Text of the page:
Office of Labor-Management Standards (OLMS)
U.S. Department of Labor
Employment Standards Administration
Office of Labor-Management Standards
Chicago District Office
230 South Dearborn Street
Room 774, Federal Office Building
Chicago. IL 60604
(312)596-7160 Fax: (312)596-7174
March 17, 2009
Mr. Michael Tuthill, Secretary Treasurer
118 W. Main St.
East Galesburg, IL 61430-0053
LM File Number 001-244
Case Number: | | | | | | | |
Dear Mr. Tuthill:
This office has recently completed an audit of Laborers Local 538 under the Compliance Audit Program (CAP) to determine your organization's compliance with the provisions of the Labor-Management Reporting and Disclosure Act of 1959 (LMRDA). As discussed during the exit interview with | | | | | | | | | | | | | | and you on March 10, 2009, the following problems were disclosed during the CAP. The matters listed below are not an exhaustive list of all possible problem areas since the audit conducted was limited in scope.
Title II of the LMRDA establishes certain reporting and recordkeeping requirements. Section 206 requires, among other things, that labor organizations maintain adequate records for at least five years by which each receipt and disbursement of funds, as well as all account balances, can be verified, explained, and clarified. As a general rule, labor organizations must maintain all records used or received in the course of union business.
For disbursements, this includes not only original bills, invoices, receipts, vouchers, and applicable resolutions, but also documentation showing the nature of the union business requiring the disbursement, the goods or services received, and the identity of the recipient(s) of the goods or services. In most instances, this documentation requirement can be satisfied with a sufficiently descriptive expense receipt or invoice. If an expense receipt is not sufficiently descriptive, a union officer or employee should write a note on it providing the additional information. For money it receives, the labor organization must keep at least one record showing the date, amount, purpose, and source of that money. The labor organization must also retain bank records for all accounts.
The audit of Local 538's 2008 records revealed the following recordkeeping violations:
1. General Expenses
Local 538 did not retain adequate documentation for expenses incurred by the union totaling at least $2500. For example, the local could not provide backup documentation during the audit for check | | | | | AEH Construction in the amount of $1139.17 and for check | | | | | Brickyard Restaurant in the amount of $1323.72.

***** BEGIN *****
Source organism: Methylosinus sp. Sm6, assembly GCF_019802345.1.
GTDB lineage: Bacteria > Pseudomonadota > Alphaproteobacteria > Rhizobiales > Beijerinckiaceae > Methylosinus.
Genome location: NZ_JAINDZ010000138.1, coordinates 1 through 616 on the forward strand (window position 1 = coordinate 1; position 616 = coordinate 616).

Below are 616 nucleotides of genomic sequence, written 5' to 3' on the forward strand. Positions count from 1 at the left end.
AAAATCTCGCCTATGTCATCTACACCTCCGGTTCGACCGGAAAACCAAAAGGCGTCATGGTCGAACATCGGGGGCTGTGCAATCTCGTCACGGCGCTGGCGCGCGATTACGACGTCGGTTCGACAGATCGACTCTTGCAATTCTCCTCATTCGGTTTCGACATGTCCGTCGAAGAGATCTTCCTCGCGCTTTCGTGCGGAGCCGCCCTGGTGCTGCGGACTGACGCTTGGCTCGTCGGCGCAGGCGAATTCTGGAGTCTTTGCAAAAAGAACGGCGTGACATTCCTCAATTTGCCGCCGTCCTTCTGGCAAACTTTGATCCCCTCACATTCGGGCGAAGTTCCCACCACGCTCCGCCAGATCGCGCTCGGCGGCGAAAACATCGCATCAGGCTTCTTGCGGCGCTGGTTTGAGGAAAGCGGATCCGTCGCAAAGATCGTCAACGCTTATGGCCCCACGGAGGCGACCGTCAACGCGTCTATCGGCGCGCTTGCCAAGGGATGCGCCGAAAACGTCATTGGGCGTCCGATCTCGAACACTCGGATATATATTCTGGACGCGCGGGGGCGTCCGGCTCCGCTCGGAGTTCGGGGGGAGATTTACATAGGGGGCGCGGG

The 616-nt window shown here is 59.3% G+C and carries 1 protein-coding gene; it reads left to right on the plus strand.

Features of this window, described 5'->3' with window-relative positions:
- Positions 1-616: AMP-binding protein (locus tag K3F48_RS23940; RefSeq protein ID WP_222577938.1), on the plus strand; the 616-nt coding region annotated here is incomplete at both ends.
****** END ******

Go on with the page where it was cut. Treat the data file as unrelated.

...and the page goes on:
As previously noted above, labor organizations must retain original receipts, bills, and vouchers for all disbursements. The president and treasurer (or corresponding principal officers) of your union, who are required to sign your union's LM report, are responsible for properly maintaining union records.
2. Information not Recorded in Meeting Minutes
During the audit, Mr. Tuthill advised OLMS that the executive board and the membership authorized the purchase of a 2006 Chevy Trailblazer for $17,000 in December 2007 and authorized a business trip that cost over $1000 to the Midwest Region Tri-Funds conference in June 2007. Article IX, Section 3 of the Uniform Local Union Constitution requires that "the executive board shall have the authority to make commitments and disbursements in its discretion from the funds of the local union ... for expenses as it deems necessary or proper to carry out the objects and purposes of the union. However, the minutes of the meetings do not contain any reference to those issues. Minutes of all executive board meetings must report any disbursement authorizations made at those meetings.
3. Meal Expenses
Local 538 records of meal expenses did not always include written explanations of union business conducted or the names and titles of the persons incurring the restaurant charges. For example, a meal expense at the Shorty Pants Lounge in the amount of $163.67 did not include any required documentation. Union records of meal expenses must include written explanations of the union business conducted and the full names and titles of all persons who incurred the restaurant charges. Also, the records retained must identify the names of the restaurants where the officers or employees incurred meal expenses.
Based on your assurance that Local 538 will retain adequate documentation in the future, OLMS will take no further enforcement action at this time regarding the above violations.
The audit disclosed a violation of LMRDA Section 201(b), which requires labor organizations to file annual financial reports accurately disclosing their financial condition and operations. The Labor Organization Annual Report Form LM-2 filed by Local 538 for fiscal year ending June 30, 2008, was deficient in the following areas: